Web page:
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From Middle English uneven, from Old English unefen (“unequal, unlike, dissimilar, diverse, irregular”), equivalent to un- + even. Cognate with Dutch oneven (“unequal, uneven, odd”), German uneben (“uneven, rough, irregular, bumpy”).
uneven (comparative more uneven, superlative most uneven)
- Not even
- Not level or smooth
- Not uniform
- 2022 November 30, Paul Bigland, “Destination Oban: a Sunday in Scotland”, in RAIL, number 971, page 79:
- I've spent hours on overcrowded trains, and time on ones which were almost empty, because the recovery [from COVID] has been uneven.
- Varying in quality
- (mathematics, rare) Odd
- Antonym: even
not level or smooth
varying in quality
odd — see odd
uneven (third-person singular simple present unevens, present participle unevening, simple past and past participle unevened)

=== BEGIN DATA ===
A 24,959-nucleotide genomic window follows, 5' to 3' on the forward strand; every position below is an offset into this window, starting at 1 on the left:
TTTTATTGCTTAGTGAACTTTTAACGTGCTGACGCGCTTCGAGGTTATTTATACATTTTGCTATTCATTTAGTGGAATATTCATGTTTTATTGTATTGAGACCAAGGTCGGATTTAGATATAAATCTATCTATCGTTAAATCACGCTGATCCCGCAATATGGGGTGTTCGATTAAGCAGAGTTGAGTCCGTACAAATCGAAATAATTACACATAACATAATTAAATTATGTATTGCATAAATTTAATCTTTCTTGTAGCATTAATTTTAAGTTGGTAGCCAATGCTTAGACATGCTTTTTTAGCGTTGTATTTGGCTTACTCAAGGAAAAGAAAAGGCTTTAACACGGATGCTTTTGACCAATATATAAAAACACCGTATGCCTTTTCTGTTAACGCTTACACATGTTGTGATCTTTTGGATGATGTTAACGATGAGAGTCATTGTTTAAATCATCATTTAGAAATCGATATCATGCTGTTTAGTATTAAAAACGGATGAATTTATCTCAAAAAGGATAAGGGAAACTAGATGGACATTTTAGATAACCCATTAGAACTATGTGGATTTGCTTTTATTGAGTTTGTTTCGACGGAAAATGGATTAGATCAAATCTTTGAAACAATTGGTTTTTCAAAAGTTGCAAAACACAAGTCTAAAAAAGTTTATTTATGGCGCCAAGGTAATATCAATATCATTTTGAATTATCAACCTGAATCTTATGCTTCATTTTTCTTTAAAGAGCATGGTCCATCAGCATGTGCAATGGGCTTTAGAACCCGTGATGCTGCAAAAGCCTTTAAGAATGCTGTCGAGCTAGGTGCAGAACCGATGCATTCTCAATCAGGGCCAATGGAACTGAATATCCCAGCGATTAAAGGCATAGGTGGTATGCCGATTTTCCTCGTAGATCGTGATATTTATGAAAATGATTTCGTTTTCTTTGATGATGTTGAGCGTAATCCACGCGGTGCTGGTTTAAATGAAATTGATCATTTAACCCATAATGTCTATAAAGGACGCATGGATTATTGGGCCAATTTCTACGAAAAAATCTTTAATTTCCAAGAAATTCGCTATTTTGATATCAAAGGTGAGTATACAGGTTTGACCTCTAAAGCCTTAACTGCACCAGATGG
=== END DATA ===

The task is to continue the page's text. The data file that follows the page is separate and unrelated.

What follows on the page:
- (transitive) To make uneven.
- 1993, Travel Holiday, volume 176, page 56:
- Initially it nestled among the dozens of Indian mounds that unevened the earth near the river until they were leveled to accommodate commerce.
- 2006, Jack Temple Kirby, Mockingbird Song: Ecological Landscapes of the South, page 128:
- First, of course, the war reduced the white male, mostly young adult, population by more than a quarter-million, unevening the sex ratio and connubial and other opportunities for women for perhaps a generation.
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